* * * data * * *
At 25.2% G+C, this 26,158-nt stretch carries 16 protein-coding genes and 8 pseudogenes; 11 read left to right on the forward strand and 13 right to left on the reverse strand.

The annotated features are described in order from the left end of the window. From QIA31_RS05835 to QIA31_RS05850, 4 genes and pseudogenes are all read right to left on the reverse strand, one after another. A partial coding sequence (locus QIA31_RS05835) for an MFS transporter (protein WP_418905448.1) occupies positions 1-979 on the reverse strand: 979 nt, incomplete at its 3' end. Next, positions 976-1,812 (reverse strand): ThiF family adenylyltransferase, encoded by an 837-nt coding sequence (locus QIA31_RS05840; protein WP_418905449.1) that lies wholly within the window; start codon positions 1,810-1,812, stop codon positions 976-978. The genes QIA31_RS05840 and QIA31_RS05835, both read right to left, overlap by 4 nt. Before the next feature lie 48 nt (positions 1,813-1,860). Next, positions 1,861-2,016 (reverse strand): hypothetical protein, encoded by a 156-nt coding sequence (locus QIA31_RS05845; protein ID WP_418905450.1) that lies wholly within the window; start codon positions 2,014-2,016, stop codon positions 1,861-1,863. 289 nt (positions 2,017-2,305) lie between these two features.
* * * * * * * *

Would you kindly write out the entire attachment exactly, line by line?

At 25.2% G+C, this 26,158-nt stretch carries 16 protein-coding genes and 8 pseudogenes; 11 read left to right on the forward strand and 13 right to left on the reverse strand.

The annotated features are described in order from the left end of the window. From QIA31_RS05835 to QIA31_RS05850, 4 genes and pseudogenes are all read right to left on the reverse strand, one after another. A partial coding sequence (locus QIA31_RS05835) for an MFS transporter (protein WP_418905448.1) occupies positions 1-979 on the reverse strand: 979 nt, incomplete at its 3' end. Next, positions 976-1,812 (reverse strand): ThiF family adenylyltransferase, encoded by an 837-nt coding sequence (locus QIA31_RS05840; protein WP_418905449.1) that lies wholly within the window; start codon positions 1,810-1,812, stop codon positions 976-978. The genes QIA31_RS05840 and QIA31_RS05835, both read right to left, overlap by 4 nt. Before the next feature lie 48 nt (positions 1,813-1,860). Next, positions 1,861-2,016 (reverse strand): hypothetical protein, encoded by a 156-nt coding sequence (locus QIA31_RS05845; protein ID WP_418905450.1) that lies wholly within the window; start codon positions 2,014-2,016, stop codon positions 1,861-1,863. 289 nt (positions 2,017-2,305) lie between these two features.